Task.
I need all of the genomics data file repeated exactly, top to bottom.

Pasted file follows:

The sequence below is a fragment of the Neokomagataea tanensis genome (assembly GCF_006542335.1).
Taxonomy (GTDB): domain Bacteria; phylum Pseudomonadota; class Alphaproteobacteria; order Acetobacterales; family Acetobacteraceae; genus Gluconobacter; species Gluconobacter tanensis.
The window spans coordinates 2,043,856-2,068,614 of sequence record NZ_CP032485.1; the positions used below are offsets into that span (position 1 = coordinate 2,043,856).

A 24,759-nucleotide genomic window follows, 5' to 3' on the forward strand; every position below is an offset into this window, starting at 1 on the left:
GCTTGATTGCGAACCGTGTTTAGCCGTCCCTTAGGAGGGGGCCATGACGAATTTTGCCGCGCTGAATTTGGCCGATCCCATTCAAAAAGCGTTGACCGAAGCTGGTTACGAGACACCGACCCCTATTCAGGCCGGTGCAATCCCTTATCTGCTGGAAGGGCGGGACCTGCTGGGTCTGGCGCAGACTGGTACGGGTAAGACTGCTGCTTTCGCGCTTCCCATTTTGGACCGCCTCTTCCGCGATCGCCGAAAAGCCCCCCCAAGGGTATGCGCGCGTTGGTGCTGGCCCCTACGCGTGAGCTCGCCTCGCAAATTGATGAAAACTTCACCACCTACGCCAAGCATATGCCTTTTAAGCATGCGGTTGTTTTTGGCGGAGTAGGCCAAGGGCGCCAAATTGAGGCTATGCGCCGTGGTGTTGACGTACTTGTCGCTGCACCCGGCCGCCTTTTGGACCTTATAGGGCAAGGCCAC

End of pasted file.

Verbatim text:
The sequence below is a fragment of the Neokomagataea tanensis genome (assembly GCF_006542335.1).
Taxonomy (GTDB): domain Bacteria; phylum Pseudomonadota; class Alphaproteobacteria; order Acetobacterales; family Acetobacteraceae; genus Gluconobacter; species Gluconobacter tanensis.
The window spans coordinates 2,043,856-2,068,614 of sequence record NZ_CP032485.1; the positions used below are offsets into that span (position 1 = coordinate 2,043,856).

A 24,759-nucleotide genomic window follows, 5' to 3' on the forward strand; every position below is an offset into this window, starting at 1 on the left:
GCTTGATTGCGAACCGTGTTTAGCCGTCCCTTAGGAGGGGGCCATGACGAATTTTGCCGCGCTGAATTTGGCCGATCCCATTCAAAAAGCGTTGACCGAAGCTGGTTACGAGACACCGACCCCTATTCAGGCCGGTGCAATCCCTTATCTGCTGGAAGGGCGGGACCTGCTGGGTCTGGCGCAGACTGGTACGGGTAAGACTGCTGCTTTCGCGCTTCCCATTTTGGACCGCCTCTTCCGCGATCGCCGAAAAGCCCCCCCAAGGGTATGCGCGCGTTGGTGCTGGCCCCTACGCGTGAGCTCGCCTCGCAAATTGATGAAAACTTCACCACCTACGCCAAGCATATGCCTTTTAAGCATGCGGTTGTTTTTGGCGGAGTAGGCCAAGGGCGCCAAATTGAGGCTATGCGCCGTGGTGTTGACGTACTTGTCGCTGCACCCGGCCGCCTTTTGGACCTTATAGGGCAAGGCCAC